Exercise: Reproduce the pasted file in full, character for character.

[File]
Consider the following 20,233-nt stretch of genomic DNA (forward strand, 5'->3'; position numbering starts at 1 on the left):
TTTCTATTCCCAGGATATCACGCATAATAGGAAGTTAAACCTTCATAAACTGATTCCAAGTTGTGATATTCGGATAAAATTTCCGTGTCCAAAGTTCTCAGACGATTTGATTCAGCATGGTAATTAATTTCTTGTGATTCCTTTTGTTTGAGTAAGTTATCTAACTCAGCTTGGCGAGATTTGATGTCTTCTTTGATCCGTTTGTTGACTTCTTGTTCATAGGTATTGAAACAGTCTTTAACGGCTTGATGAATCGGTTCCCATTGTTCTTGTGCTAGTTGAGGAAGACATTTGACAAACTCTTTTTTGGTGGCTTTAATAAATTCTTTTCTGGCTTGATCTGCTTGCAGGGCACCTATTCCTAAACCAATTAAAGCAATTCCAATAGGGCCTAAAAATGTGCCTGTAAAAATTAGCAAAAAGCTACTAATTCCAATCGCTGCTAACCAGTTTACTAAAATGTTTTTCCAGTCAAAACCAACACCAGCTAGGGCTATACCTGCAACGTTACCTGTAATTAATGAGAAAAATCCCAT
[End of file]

Consider the following 20,233-nt stretch of genomic DNA (forward strand, 5'->3'; position numbering starts at 1 on the left):
TTTCTATTCCCAGGATATCACGCATAATAGGAAGTTAAACCTTCATAAACTGATTCCAAGTTGTGATATTCGGATAAAATTTCCGTGTCCAAAGTTCTCAGACGATTTGATTCAGCATGGTAATTAATTTCTTGTGATTCCTTTTGTTTGAGTAAGTTATCTAACTCAGCTTGGCGAGATTTGATGTCTTCTTTGATCCGTTTGTTGACTTCTTGTTCATAGGTATTGAAACAGTCTTTAACGGCTTGATGAATCGGTTCCCATTGTTCTTGTGCTAGTTGAGGAAGACATTTGACAAACTCTTTTTTGGTGGCTTTAATAAATTCTTTTCTGGCTTGATCTGCTTGCAGGGCACCTATTCCTAAACCAATTAAAGCAATTCCAATAGGGCCTAAAAATGTGCCTGTAAAAATTAGCAAAAAGCTACTAATTCCAATCGCTGCTAACCAGTTTACTAAAATGTTTTTCCAGTCAAAACCAACACCAGCTAGGGCTATACCTGCAACGTTACCTGTAATTAATGAGAAAAATCCCAT